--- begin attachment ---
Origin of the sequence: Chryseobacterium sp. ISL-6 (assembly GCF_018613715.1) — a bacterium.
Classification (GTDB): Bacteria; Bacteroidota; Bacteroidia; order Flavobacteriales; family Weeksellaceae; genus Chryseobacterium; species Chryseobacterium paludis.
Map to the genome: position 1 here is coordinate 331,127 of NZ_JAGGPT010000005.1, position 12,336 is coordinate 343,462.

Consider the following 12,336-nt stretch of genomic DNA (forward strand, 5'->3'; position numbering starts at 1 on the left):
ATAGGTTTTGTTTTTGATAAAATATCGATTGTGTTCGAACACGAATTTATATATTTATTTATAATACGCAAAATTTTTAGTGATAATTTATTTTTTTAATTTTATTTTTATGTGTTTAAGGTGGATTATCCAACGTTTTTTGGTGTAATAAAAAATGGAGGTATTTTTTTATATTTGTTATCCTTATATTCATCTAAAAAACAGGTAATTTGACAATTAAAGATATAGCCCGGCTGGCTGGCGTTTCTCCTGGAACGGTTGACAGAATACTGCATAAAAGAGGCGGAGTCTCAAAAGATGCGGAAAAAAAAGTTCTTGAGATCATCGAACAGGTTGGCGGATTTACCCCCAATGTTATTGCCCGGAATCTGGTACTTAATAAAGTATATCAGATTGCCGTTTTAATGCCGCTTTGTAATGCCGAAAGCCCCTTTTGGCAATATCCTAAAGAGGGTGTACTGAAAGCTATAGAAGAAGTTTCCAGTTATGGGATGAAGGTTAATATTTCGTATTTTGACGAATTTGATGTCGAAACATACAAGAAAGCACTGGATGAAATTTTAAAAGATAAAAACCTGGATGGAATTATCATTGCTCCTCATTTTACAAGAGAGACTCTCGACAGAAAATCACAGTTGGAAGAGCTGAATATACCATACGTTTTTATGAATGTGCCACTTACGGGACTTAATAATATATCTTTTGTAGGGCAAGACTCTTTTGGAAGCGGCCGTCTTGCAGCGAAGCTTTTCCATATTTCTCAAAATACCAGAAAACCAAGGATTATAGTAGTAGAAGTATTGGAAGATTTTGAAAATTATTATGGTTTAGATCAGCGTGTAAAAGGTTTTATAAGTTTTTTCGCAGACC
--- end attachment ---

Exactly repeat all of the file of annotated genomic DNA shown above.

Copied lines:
Origin of the sequence: Chryseobacterium sp. ISL-6 (assembly GCF_018613715.1) — a bacterium.
Classification (GTDB): Bacteria; Bacteroidota; Bacteroidia; order Flavobacteriales; family Weeksellaceae; genus Chryseobacterium; species Chryseobacterium paludis.
Map to the genome: position 1 here is coordinate 331,127 of NZ_JAGGPT010000005.1, position 12,336 is coordinate 343,462.

Consider the following 12,336-nt stretch of genomic DNA (forward strand, 5'->3'; position numbering starts at 1 on the left):
ATAGGTTTTGTTTTTGATAAAATATCGATTGTGTTCGAACACGAATTTATATATTTATTTATAATACGCAAAATTTTTAGTGATAATTTATTTTTTTAATTTTATTTTTATGTGTTTAAGGTGGATTATCCAACGTTTTTTGGTGTAATAAAAAATGGAGGTATTTTTTTATATTTGTTATCCTTATATTCATCTAAAAAACAGGTAATTTGACAATTAAAGATATAGCCCGGCTGGCTGGCGTTTCTCCTGGAACGGTTGACAGAATACTGCATAAAAGAGGCGGAGTCTCAAAAGATGCGGAAAAAAAAGTTCTTGAGATCATCGAACAGGTTGGCGGATTTACCCCCAATGTTATTGCCCGGAATCTGGTACTTAATAAAGTATATCAGATTGCCGTTTTAATGCCGCTTTGTAATGCCGAAAGCCCCTTTTGGCAATATCCTAAAGAGGGTGTACTGAAAGCTATAGAAGAAGTTTCCAGTTATGGGATGAAGGTTAATATTTCGTATTTTGACGAATTTGATGTCGAAACATACAAGAAAGCACTGGATGAAATTTTAAAAGATAAAAACCTGGATGGAATTATCATTGCTCCTCATTTTACAAGAGAGACTCTCGACAGAAAATCACAGTTGGAAGAGCTGAATATACCATACGTTTTTATGAATGTGCCACTTACGGGACTTAATAATATATCTTTTGTAGGGCAAGACTCTTTTGGAAGCGGCCGTCTTGCAGCGAAGCTTTTCCATATTTCTCAAAATACCAGAAAACCAAGGATTATAGTAGTAGAAGTATTGGAAGATTTTGAAAATTATTATGGTTTAGATCAGCGTGTAAAAGGTTTTATAAGTTTTTTCGCAGACC